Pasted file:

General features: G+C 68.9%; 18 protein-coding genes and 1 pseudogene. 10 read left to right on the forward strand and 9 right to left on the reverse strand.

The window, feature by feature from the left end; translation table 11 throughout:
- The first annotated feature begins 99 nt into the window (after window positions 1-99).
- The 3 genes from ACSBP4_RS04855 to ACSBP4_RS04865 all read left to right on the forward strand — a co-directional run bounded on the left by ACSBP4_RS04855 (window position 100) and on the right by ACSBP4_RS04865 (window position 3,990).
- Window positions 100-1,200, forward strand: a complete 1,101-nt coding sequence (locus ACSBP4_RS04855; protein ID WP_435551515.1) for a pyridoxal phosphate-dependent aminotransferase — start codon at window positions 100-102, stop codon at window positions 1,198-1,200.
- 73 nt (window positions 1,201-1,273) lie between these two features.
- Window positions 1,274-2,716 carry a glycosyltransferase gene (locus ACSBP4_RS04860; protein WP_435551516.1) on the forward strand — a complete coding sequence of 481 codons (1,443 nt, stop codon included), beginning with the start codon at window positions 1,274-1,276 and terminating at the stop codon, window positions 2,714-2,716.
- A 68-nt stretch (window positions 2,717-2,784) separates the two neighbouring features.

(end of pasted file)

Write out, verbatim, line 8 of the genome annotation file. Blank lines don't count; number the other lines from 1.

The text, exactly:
- A 68-nt stretch (window positions 2,717-2,784) separates the two neighbouring features.